Dr Mitchell Cappell and Michael Davis from Pennsylvania, USA explored whether the relative American contribution to gastroenterology research, as determined by authorship in journals, decreased from 1980 to 2005.
The team determined country of residence for authors for 8,251 articles, encompassing every gastroenterologic article published in 1980 and 2005.
The team reviewed 9 gastroenterology, and 4 leading medical journals in 8 American and 5 European journals.
|Co-authorship increased in publications from 3% to 14%|
|The American Journal of Gastroenterology|
The team identified country of residence for all editorial board members for the same years in the same journals.
In all 8 analyzed American journals, the relative frequency of non-American authors significantly and sharply increased from 1980 to 2005, and those of American authors correspondingly decreased.
The frequency of non-American authors in the general medical journals, for example the New England Journal of Medicine, rose from 10% in 1980 to 27% in 2005.
The team noted that the frequency of non-American authors in general gastroenterology journals, such as the American Journal of Gastroenterology, rose from 21% in 1980 to 52% in 2005.
The relative frequency of non-American authors in 5 analyzed European journals significantly decreased from 88% in 1980 to 76% in 2005.
Americans authors correspondingly increased in the European journals.
The same trend generally held for the editorial boards of analyzed journals.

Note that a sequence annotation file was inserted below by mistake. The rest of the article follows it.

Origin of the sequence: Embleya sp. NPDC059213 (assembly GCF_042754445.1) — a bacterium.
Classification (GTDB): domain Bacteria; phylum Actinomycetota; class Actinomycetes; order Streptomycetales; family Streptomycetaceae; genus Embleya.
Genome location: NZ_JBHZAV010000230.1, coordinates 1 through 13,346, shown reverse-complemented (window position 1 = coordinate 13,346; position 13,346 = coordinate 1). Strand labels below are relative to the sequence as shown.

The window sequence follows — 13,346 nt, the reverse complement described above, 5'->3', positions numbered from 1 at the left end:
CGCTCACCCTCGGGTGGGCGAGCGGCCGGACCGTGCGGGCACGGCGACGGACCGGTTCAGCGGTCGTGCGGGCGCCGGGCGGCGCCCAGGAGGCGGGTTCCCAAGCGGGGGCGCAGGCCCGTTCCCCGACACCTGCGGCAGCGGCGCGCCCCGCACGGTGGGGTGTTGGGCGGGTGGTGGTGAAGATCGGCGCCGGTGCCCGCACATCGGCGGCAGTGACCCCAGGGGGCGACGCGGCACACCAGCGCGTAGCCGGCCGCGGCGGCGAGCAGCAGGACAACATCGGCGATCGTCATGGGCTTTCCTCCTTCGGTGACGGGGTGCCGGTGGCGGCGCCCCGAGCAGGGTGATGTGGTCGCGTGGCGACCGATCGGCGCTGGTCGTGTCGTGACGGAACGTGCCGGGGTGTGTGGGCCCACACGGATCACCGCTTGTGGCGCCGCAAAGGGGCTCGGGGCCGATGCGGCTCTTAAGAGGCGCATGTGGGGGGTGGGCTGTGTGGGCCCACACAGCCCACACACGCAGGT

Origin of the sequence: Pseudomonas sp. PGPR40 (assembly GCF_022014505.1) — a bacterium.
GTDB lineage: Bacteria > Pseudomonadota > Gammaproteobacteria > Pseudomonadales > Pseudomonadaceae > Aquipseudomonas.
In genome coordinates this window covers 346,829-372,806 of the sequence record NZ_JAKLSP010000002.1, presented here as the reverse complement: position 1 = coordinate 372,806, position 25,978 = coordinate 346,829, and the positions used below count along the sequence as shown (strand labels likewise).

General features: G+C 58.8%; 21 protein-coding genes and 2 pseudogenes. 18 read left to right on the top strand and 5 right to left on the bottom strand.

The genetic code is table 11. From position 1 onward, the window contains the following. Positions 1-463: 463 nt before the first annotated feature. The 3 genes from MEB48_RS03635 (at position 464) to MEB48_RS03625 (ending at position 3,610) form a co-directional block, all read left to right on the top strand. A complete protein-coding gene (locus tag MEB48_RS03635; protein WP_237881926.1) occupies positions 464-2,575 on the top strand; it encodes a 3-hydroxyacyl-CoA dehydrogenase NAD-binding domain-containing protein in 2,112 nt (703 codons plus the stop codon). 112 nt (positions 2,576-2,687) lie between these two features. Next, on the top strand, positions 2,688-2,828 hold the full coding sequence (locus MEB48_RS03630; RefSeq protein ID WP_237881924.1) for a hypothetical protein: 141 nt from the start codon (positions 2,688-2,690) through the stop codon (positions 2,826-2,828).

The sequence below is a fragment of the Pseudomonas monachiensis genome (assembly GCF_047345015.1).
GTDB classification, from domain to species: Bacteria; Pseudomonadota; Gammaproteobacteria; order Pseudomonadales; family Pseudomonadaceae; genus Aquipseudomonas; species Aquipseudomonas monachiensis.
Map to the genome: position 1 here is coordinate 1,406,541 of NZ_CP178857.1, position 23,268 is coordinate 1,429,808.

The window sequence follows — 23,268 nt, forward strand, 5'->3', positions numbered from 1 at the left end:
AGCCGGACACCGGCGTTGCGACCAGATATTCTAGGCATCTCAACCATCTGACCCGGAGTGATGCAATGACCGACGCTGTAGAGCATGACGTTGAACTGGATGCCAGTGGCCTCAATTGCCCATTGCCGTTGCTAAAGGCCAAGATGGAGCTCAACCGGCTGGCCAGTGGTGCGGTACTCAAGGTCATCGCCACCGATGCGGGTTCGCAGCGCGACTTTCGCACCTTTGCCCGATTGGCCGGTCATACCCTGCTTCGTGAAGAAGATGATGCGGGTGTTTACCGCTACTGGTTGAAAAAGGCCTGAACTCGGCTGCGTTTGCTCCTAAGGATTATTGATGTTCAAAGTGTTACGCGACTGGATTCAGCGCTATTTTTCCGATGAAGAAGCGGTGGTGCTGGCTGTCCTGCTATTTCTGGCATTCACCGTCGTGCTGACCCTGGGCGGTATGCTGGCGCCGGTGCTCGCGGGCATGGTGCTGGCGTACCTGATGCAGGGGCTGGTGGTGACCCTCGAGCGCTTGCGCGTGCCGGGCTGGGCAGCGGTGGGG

The research team noted that the relative frequency of non-American board members significantly increased in 5 American journals, from 4% in 1980 to 31% in 2005, and decreased in all 5 analyzed European journals.
Interstate and transnational collaborations, or co-authorship, increased in publications from 3% in 1980 to 14% in 2005.
Dr Cappell's team concluded, "From 1980 to 2005, American representation in American gastroenterologic journals significantly declined."
"However, American representation in European gastroenterologic journals moderately increased."
"This may be due to increased collaboration and international representation in editorial boards."
"The increasing globalization of information, partly due to computers and the Internet, may be an important etiologic factor."
"This may result in an improving quality of research performed outside America."
"Other potential etiologic factors include improving standard of living outside America and increasing clinical volume of academic gastroenterologists in America."